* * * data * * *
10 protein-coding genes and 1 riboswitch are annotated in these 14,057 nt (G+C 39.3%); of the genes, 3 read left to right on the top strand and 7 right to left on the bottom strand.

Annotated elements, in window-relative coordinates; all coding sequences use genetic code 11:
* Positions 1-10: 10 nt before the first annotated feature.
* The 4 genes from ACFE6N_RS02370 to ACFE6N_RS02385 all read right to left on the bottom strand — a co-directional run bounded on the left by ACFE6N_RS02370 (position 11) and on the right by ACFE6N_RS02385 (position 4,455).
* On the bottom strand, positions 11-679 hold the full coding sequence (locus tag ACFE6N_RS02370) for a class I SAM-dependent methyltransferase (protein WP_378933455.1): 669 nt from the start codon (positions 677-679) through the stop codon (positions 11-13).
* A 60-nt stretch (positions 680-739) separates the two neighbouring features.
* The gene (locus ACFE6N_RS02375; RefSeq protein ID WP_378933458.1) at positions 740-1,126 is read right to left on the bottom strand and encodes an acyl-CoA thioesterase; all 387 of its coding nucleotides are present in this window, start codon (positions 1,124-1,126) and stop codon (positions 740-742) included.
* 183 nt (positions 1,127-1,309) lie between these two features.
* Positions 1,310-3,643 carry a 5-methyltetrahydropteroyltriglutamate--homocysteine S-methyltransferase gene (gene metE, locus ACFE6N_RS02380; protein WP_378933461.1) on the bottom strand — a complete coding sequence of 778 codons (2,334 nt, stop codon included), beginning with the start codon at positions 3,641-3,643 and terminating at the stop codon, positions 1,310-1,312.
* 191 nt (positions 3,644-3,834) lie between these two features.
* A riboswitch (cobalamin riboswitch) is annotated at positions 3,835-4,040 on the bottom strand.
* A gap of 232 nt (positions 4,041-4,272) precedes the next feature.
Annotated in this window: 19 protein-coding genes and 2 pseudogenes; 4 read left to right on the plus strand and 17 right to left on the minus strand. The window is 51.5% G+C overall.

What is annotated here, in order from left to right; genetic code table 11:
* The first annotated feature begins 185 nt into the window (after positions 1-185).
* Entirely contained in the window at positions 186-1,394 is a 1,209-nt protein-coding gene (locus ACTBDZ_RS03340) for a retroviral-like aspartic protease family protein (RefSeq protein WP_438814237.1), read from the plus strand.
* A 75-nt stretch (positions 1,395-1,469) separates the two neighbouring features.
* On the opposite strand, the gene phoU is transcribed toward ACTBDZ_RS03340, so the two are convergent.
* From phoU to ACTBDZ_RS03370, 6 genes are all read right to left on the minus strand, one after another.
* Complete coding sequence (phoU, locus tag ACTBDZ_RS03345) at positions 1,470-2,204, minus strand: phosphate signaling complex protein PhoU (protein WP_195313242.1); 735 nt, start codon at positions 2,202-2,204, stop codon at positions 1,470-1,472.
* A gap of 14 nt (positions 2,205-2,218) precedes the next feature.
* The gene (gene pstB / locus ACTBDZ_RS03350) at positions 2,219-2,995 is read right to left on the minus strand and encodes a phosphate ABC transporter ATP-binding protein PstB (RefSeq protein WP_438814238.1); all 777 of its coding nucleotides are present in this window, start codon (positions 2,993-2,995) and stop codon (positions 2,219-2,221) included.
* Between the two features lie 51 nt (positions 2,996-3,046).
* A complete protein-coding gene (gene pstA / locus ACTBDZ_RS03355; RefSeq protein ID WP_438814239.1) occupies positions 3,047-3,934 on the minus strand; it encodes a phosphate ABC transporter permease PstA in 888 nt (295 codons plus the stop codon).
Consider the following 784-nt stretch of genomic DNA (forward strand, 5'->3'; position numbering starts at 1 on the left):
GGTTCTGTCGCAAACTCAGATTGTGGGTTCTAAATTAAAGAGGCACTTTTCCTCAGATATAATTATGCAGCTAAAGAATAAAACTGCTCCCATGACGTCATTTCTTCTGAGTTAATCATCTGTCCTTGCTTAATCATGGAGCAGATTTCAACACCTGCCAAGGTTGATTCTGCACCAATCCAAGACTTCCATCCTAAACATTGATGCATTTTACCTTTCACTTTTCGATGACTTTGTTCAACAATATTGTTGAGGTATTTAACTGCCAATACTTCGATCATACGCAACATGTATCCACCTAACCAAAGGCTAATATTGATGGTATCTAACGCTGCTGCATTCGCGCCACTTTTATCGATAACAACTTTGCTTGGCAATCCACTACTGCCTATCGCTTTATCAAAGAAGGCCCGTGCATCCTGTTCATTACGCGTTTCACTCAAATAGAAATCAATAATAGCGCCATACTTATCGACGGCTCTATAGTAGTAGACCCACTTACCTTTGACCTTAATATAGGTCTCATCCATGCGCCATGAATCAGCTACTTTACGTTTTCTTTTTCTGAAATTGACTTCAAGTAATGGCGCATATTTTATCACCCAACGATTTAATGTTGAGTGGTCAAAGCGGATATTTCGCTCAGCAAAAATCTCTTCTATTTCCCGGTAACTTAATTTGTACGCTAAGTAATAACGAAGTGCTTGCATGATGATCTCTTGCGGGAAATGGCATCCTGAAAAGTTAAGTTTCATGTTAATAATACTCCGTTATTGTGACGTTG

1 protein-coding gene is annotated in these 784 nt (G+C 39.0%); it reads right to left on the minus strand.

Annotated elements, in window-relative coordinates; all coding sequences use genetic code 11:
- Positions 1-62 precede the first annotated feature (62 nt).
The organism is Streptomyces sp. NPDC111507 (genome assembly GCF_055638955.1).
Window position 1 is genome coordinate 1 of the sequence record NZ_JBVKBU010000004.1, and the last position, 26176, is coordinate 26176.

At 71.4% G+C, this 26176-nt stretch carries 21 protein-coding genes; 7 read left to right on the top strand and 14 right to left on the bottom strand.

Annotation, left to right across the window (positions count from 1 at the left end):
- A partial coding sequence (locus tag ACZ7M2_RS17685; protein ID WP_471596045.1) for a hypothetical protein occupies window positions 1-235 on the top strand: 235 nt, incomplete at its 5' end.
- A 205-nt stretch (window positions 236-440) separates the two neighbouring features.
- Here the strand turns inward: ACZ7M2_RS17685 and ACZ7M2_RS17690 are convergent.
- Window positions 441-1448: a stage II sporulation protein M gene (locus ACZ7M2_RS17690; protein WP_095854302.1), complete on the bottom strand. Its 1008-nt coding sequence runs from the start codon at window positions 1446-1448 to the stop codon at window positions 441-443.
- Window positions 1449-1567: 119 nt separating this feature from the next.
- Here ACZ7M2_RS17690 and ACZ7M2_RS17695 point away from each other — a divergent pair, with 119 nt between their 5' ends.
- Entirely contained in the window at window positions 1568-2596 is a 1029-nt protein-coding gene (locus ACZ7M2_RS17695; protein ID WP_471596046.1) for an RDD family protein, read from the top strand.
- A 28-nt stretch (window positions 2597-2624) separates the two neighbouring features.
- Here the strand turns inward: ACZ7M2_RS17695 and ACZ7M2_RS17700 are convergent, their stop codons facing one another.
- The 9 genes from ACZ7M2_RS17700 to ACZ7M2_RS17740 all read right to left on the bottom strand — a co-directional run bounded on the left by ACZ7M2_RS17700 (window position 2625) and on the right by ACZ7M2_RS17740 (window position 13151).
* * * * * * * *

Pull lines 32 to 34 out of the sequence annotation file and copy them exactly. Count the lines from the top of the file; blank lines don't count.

At 71.4% G+C, this 26176-nt stretch carries 21 protein-coding genes; 7 read left to right on the top strand and 14 right to left on the bottom strand.

Annotation, left to right across the window (positions count from 1 at the left end):
- A partial coding sequence (locus tag ACZ7M2_RS17685; protein ID WP_471596045.1) for a hypothetical protein occupies window positions 1-235 on the top strand: 235 nt, incomplete at its 5' end.